When I think about Christ’s tomb, it reminds me of times in my life where hope is stopped dead in its tracks by catastrophe, where brightest hopes are dashed, where highest dreams come crashing down.
It reminds me of breaking points, of giving up after giving so much, of the final sigh of resignation to impossibly irreparable situations.
These emotions are what the disciples experienced in the wake of Christ’s savage death – and with it, the shattering of their hopes and dreams. Put yourself in their shoes. All they are left with is the confusing mess of picking up the pieces of their lives, trying to make sense of all that they had been through – asking themselves whether it had all just been one horrific con.
Which is why I am so moved when I put myself in the shoes of his followers discovering the empty tomb on Easter Sunday.
Now Mary stood outside the tomb crying. As she wept, she bent over to look into the tomb and saw two angels in white, seated where Jesus’ body had been, one at the head and the other at the foot.
They asked her, “Woman, why are you crying?”
“They have taken my Lord away,” she said, “and I don’t know where they have put him.” At this, she turned around and saw Jesus standing there, but she did not realize that it was Jesus.
He asked her, “Woman, why are you crying? Who is it you are looking for?”
Thinking he was the gardener, she said, “Sir, if you have carried him away, tell me where you have put him, and I will get him.”
Jesus said to her, “Mary.”
She turned toward him and cried out in Aramaic, “Rabboni!” (which means “Teacher”).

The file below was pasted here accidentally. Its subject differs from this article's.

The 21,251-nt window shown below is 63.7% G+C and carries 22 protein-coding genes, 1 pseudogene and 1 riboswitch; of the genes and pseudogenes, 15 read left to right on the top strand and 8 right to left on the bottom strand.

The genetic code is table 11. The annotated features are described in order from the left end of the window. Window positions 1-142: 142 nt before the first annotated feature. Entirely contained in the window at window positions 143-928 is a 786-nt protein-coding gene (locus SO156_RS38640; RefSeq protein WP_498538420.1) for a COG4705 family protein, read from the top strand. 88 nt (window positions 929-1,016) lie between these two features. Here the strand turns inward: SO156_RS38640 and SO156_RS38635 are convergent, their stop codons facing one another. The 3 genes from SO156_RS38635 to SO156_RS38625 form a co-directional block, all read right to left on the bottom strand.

Once emptied, the tomb speaks to the heart in an utterly different way.
From desolation, grief and surrender… a miracle, a phoenix.
From ashes, there is the surprise of victory. The surprise of joy.
Against all odds, there is triumph over darkness, life and restoration – made all the sweeter by the fact that moments before, there was complete resignation to hopelessness.
And unto the future, the empty tomb becomes a symbol for everyday men and women to hold onto in hard times, a shining hope that God has the power to turn their impossible situations into empty tombs.
This is something that God has been putting on my mind this past week.
I went to see Jesus Culture who were playing in Adelaide last weekend when I was struck by the lyrics of one particular song they sang. They were singing about the empty tomb.
In that moment, eyes closed, my head bowed in prayer, I felt God say to me:
I want to make your life an empty tomb life. I want to demonstrate empty tombs in your life.
But there has to be tombs in your life before I can make them empty. Would you say yes to that?
As I think about this question in hindsight, I’m reminded of what the Apostle Paul said in the Bible:
I want to know Christ and the power of his resurrection and the fellowship of sharing in his sufferings, becoming like him in his death, and so, somehow, to attain to the resurrection from the dead. (Philippians 3:10-11)
Paul sounds crazy – intentionally inviting God to do whatever it takes that we may know the fellowship of sharing in his sufferings?
I didn’t answer God immediately. I didn’t answer him lightly, nor without the twinge of fear.
But in those moment I asked myself – was this not the God who had been so faithful to me in my short life, who had grown me and refined me in every trial, who had carried me through every storm with a love so strong?
We can give no other answer when he asks of us.
For if the love of God is for us, who can be against us?
18 I consider that our present sufferings are not worth comparing with the glory that will be revealed in us…31 What, then, shall we say in response to these things? If God is for us, who can be against us?… 38 For I am convinced that neither death nor life, neither angels nor demons, neither the present nor the future, nor any powers, 39 neither height nor depth, nor anything else in all creation, will be able to separate us from the love of God that is in Christ Jesus our Lord.